Friday, December 01, 2006

Hank vs. Pinch?

The New York Post reported the other day that Hank Greenberg has been buying up shares in the New York Times Company:
Billionaire insurance titan Maurice "Hank" Greenberg has begun buying huge blocks of New York Times stock to break the Sulzberger family's stranglehold on the media empire, The Post has learned.
Sources confirmed that the famously combative Greenberg has been buying hundreds of thousands of Times shares, but did not disclose the exact number or the size of the stake he wants to own. Greenberg has both the assets - Forbes estimated his net worth at $3.2 billion - and the temperament to jump into a fight over the future of the stumbling newspaper giant.
A major stock position would put Greenberg in league with already angry Times' shareholders, such as Morgan Stanley Investment Management, to battle the board over whether the founding Ochs-Sulzberger family should hold a powerful class of stock that accounts for a majority of the voting power at the company.
The ownership structure of the Times Co. is such that the Ochs-Sulzberger family owns the majority of the voting rights but only about 20% of the share capital (giving them the right to elect nine of the company's 13 directors). Therefore it seem to be impossible for Greenberg to obtain control of the company without the consent of the Sulzbergers. But he undoubtedly knows what he's doing, and I don't think he'd be pouring millions into a venture that did not have some return, either financial or in influence.
There has long been speculation that the Sulzbergers would like to take the company private, and although this has increased with Greenberg's reported shenanigans, it seems to be an unlikely prospect. The Boston Herald reported in July (free version here):
The famous Sulzberger dynasty is quietly tightening its financial grip on the New York Times and the Boston Globe, a new analysis shows. And it's using shareholders' cash, instead of its own, to do it.
A Herald examination of Times financial filings shows that since Arthur "Pinch" Sulzberger Jr. took over as chairman in 1997, The New York Times Co. has bought up almost one-third of the stock held by outsiders. Meanwhile the Sulzbergers themselves have "basically held their shares," says company spokeswoman Catherine Mathis. And so, without spending a dime, the storied newspaper dynasty has raised its stake to about 20 percent.
In other words, pretty much every penny of profit generated by the New York Times, the Boston Globe and other company operations under Pinch has been spent... gradually returning the company to Sulzberger hands.
Meanwhile the program has been a disaster for the outside investors who still own 80 percent of the company. Pinch and his team blew much of the cash buying stock at the peak of the market. Based on current prices, they overpaid by $1.2 billion.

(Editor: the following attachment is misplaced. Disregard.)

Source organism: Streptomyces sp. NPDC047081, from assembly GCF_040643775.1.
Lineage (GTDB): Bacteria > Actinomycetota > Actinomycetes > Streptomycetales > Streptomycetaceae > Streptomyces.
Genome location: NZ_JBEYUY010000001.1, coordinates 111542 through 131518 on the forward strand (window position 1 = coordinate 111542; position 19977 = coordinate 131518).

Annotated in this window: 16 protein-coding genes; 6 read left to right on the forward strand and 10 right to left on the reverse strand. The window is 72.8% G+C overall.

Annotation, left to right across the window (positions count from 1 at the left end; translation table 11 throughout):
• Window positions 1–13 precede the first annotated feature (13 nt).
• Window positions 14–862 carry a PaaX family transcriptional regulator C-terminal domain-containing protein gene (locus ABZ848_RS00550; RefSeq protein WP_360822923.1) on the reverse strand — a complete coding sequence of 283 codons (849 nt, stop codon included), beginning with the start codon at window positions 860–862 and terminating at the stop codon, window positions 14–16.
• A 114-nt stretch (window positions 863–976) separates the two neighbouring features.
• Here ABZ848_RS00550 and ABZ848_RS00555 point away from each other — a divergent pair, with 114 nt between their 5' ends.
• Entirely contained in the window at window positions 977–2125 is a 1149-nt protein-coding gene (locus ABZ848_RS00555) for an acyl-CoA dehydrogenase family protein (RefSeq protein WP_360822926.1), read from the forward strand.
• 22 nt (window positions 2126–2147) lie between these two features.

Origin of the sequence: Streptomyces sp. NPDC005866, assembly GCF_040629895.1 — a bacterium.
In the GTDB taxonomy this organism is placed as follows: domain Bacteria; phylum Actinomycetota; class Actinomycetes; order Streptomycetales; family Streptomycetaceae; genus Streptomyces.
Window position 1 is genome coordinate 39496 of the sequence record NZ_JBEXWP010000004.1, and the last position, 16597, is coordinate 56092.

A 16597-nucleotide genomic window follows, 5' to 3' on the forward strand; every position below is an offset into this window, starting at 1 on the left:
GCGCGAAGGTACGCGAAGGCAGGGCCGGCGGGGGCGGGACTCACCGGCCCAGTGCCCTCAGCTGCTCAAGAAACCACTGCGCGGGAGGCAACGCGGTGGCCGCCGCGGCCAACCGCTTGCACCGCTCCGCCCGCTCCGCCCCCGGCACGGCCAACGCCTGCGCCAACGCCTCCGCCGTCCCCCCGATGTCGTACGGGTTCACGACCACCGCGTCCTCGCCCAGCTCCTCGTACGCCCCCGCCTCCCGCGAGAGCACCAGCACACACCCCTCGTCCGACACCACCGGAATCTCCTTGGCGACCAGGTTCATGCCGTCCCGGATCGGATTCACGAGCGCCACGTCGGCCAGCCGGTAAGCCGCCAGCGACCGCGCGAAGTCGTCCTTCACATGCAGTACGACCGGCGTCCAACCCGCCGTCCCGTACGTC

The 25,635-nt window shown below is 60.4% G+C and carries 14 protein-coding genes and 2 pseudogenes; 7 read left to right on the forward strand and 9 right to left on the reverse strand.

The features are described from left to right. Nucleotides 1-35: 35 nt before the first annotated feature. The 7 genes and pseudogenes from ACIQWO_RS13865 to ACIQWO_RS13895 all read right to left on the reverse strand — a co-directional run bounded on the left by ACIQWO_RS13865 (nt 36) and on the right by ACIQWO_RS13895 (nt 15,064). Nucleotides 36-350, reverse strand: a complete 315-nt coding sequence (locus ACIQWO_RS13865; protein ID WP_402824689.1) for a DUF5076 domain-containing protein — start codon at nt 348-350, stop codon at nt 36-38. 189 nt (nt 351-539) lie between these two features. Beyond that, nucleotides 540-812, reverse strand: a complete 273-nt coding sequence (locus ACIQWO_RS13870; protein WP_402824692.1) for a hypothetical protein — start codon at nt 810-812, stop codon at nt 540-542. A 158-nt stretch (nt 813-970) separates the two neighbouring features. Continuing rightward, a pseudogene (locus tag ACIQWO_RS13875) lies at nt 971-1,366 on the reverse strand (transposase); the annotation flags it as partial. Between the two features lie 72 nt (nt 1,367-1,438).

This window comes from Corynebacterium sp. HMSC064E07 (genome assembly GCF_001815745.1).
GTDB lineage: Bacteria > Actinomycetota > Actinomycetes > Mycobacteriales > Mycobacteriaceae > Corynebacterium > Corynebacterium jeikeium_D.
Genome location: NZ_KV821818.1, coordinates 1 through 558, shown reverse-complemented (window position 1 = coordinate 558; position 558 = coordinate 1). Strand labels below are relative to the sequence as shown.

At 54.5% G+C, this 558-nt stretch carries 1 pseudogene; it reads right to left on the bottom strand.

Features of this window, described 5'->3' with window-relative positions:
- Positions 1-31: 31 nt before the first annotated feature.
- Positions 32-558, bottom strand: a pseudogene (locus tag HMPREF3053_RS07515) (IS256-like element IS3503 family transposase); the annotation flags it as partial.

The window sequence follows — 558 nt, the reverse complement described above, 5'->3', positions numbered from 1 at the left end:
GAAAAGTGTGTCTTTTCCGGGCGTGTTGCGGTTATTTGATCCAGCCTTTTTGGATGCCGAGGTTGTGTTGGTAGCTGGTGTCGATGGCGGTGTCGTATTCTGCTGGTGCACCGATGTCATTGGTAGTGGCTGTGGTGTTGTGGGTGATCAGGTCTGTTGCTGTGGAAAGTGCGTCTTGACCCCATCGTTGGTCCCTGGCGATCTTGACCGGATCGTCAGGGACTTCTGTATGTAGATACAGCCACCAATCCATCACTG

But don't expect a leveraged buyout too soon. Brian Shipman, analyst at UBS, said a deal "is certainly a possibility" at some point. But, he thinks, not at current levels. He thinks New York Times stock would have to fall to about $17 before it started to look attractive to the kind of private equity backers that Pinch would need. Other analysts suggested $15.
Meanwhile, this week's BusinessWeek explains:
Still, the Times faces increasingly withering scrutiny. Investors holding more than a quarter of its common shares withheld votes for directors at the annual meeting in April. At the same time, Morgan Stanley Investment Management, which owns 7.6% of the company's common shares, filed documents with the Securities & Exchange Commission requesting that the dual share structure, never popular with governance hawks, be put to a shareholder vote. The firm also wants the position of chairman and publisher, held by Sulzberger, to be separated. The Times Co. is especially vulnerable because its big-city newspapers are facing major threats from the Web. Since January, the publisher's shares are down 14%, to about 24.50.
I have little sympathy for Arthur Sulzberger Jr., and I think his tenure has seen the Times sink to new lows in various respects. Not only have there been several journalistic scandals, the newspaper has increasingly blurred the line between the editorial page and what should in theory be impartial news coverage. I think only the most entrenched East Coast liberal-lefty would fail to recognize that the Times' standards have been in woeful decline. It has come to the point that when I see a story in the paper, I take it with the same sizable pinch of salt that I do if I had seen it in one of the more low-brow British tabloids (as opposed to the Washington Post or the Wall Street Journal, which are as liberal as any in their reporting, but which I think can be trusted more): there have simply been too many instances in which the Times has demonstrated its inability to be impartial.
It'll be fun to see if Hank Greenberg knows something we don't, and if he plans to do anything exciting – it could make for interesting reading in the coming months!

Post Scriptum:
Some more kvetching about the New York Times: here, here and here. Also see an excellent evisceration by Bruce Bartlett from Commentary magazine (July/August 2005): Class Struggle in America? (requires subs.; free version here).

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